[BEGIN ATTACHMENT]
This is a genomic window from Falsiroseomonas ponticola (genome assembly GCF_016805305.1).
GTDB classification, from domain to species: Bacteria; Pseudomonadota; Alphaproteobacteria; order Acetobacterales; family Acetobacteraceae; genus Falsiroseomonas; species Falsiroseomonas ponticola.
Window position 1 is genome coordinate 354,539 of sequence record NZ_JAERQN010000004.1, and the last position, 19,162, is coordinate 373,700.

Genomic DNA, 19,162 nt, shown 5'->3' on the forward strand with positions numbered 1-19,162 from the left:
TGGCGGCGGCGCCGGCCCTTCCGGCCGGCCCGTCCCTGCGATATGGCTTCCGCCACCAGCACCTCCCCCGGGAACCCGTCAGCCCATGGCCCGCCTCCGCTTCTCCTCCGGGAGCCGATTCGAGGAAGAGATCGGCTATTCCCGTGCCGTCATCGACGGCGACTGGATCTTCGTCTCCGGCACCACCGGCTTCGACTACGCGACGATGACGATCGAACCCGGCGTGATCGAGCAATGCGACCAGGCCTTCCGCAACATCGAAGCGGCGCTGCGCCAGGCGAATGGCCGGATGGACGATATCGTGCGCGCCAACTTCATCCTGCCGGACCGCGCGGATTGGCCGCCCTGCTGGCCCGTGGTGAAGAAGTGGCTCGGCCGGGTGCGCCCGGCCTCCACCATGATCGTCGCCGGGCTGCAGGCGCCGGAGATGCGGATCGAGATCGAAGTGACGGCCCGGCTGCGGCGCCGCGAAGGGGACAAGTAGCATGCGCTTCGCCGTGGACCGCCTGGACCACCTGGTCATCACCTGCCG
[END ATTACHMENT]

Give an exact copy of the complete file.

This is a genomic window from Falsiroseomonas ponticola (genome assembly GCF_016805305.1).
GTDB classification, from domain to species: Bacteria; Pseudomonadota; Alphaproteobacteria; order Acetobacterales; family Acetobacteraceae; genus Falsiroseomonas; species Falsiroseomonas ponticola.
Window position 1 is genome coordinate 354,539 of sequence record NZ_JAERQN010000004.1, and the last position, 19,162, is coordinate 373,700.

Genomic DNA, 19,162 nt, shown 5'->3' on the forward strand with positions numbered 1-19,162 from the left:
TGGCGGCGGCGCCGGCCCTTCCGGCCGGCCCGTCCCTGCGATATGGCTTCCGCCACCAGCACCTCCCCCGGGAACCCGTCAGCCCATGGCCCGCCTCCGCTTCTCCTCCGGGAGCCGATTCGAGGAAGAGATCGGCTATTCCCGTGCCGTCATCGACGGCGACTGGATCTTCGTCTCCGGCACCACCGGCTTCGACTACGCGACGATGACGATCGAACCCGGCGTGATCGAGCAATGCGACCAGGCCTTCCGCAACATCGAAGCGGCGCTGCGCCAGGCGAATGGCCGGATGGACGATATCGTGCGCGCCAACTTCATCCTGCCGGACCGCGCGGATTGGCCGCCCTGCTGGCCCGTGGTGAAGAAGTGGCTCGGCCGGGTGCGCCCGGCCTCCACCATGATCGTCGCCGGGCTGCAGGCGCCGGAGATGCGGATCGAGATCGAAGTGACGGCCCGGCTGCGGCGCCGCGAAGGGGACAAGTAGCATGCGCTTCGCCGTGGACCGCCTGGACCACCTGGTCATCACCTGCCG